Oldest Swiss bank closes after guilty plea for US tax law violations
On January 3, 2013, Mr. Otto Bruerer of Wegelin & Company, which was founded in 1741 and Switzerland’s oldest bank, entered a plea on Wegelin’s behalf to a single count of conspiracy to commit tax evasion (the technical language of the charge is “willfully and knowingly would and did defraud the USA and the IRS for the purpose of impeding, impairing, obstructing, and defeating the lawful governmental functions of the IRS …).
Under the proposed plea agreement, Wegelin will pay $20 million in restitution to the U.S., forfeit $15.8 million representing fees on undeclared accounts, and pay a fine of more than $22 million. The expected court approval of the plea agreement and sentencing is set for March 4. Last year, in a separate civil lawsuit by the U.S., the judge entered a default judgment against the bank when it failed to appear ordering it to forfeit about $16.2 million held in its U.S. account.
Prosecutors said that from 2002 to 2011, more than 100 U.S. taxpayers conspired with Wegelin (and specified employees) and that the Bank held more than $1.2 billion in undeclared assets. The bankers allegedly persuaded Americans to transfer assets to Wegelin because it had no offices outside Switzerland and was less vulnerable to U.S. pressure.
The case has garnered considerable media attention for number of reasons, the most colourful one being Konrad Hummler, one of the bank’s partners who in 2009 had written an 8 page “farewell, America” letter to Wegelin clients in which he urged them to sell any U.S. securities they owned to thwart IRS scrutiny. The letter criticized the U.S. as an imperialist country with an underclass which “enjoys neither the benefits of an adequate education, nor a halfway functional health care system” and whose economic system is “inclined to over-consumption” and one of the “driving forces behind the current recession.” With this type of rhetoric, it was no surprise that Mr. Hummler, who once served as chairman of the Swiss Private Bankers Association, drew the ire of officials at IRS and the Justice Department.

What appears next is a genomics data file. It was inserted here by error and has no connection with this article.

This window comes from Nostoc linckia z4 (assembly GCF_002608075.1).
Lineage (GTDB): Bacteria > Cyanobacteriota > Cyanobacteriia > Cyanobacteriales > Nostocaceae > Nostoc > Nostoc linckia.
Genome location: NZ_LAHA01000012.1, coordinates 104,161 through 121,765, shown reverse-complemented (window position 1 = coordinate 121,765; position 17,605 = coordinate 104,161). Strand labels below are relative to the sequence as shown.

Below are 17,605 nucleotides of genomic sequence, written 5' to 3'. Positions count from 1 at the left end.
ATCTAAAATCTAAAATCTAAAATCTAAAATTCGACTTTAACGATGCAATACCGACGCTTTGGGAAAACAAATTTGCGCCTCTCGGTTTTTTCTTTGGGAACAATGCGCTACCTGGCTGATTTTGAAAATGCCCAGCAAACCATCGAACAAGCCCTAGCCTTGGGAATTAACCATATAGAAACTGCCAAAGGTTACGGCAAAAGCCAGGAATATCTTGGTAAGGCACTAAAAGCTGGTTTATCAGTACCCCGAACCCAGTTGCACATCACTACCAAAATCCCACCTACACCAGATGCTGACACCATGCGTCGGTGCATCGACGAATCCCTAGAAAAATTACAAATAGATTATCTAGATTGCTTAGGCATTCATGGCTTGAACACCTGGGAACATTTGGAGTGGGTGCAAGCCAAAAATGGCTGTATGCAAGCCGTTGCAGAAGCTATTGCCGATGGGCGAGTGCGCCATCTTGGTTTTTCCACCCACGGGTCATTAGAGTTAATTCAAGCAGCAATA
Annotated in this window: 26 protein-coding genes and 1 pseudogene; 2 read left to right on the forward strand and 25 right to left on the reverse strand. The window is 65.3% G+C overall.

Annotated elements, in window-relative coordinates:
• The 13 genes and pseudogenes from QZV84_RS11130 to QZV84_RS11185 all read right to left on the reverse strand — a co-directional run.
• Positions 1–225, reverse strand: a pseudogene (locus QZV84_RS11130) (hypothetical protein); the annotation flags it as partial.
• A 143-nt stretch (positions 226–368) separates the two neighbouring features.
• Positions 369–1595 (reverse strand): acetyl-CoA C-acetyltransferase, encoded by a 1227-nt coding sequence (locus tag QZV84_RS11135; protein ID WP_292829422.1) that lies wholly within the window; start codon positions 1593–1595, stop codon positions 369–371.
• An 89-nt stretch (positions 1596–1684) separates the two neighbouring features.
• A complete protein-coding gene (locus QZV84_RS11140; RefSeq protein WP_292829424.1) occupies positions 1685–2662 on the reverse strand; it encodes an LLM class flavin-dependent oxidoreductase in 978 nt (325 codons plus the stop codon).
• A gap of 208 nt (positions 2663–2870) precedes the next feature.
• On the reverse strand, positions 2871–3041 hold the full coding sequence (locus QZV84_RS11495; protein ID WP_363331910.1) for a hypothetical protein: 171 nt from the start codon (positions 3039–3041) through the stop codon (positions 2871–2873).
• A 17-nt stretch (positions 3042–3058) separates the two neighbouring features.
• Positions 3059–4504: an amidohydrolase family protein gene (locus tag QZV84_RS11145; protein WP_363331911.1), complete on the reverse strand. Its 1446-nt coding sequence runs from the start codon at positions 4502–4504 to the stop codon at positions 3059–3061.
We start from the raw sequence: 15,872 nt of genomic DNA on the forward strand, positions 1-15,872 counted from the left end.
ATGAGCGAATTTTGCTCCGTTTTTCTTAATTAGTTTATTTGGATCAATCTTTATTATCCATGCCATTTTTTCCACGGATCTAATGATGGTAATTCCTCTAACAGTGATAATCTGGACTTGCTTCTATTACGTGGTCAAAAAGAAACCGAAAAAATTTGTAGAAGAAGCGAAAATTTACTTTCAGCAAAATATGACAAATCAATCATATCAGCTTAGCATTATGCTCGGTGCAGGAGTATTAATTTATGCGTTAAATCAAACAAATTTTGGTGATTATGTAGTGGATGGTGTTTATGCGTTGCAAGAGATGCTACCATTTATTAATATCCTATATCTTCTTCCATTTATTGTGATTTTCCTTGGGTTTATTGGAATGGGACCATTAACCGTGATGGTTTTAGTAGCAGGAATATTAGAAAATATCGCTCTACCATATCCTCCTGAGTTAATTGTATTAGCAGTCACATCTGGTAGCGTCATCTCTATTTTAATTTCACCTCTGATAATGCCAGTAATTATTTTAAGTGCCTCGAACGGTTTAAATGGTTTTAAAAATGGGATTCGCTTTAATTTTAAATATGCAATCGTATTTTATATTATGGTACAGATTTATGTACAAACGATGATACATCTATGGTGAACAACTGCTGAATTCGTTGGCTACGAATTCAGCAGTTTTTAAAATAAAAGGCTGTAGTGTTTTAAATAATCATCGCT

Two further facts are worth noting. First, Prosecutors alleged that the Wegelin bankers tried to capture business lost by UBS after it came under U.S. investigation in 2009, which even hardened Swiss bankers view as being a very aggressive strategy (one once described these accounts to me as “toxic”). Second, as part of its “survival” strategy, which can only be described as asset stripping at about the time of the indictment, Wegelin sold its non-U.S. operations to Bank Raiffeisen.
The plea is viewed as a victory for the U.S. and it emboldens Justice Department prosecutors in the government’s efforts to hold banks and individuals accountable for tax evasion. This includes ongoing investigations of at least 10 other Swiss banks for potentially helping Americans seeking to evade taxes, and the pressure being placed by the U.S. on all “foreign financial institutions” with the arrival of full FATCA reporting in 2014. It is also viewed as a PR success for the IRS which continues to promote its voluntary disclosure programs for U.S. taxpayers with undisclosed offshore assets.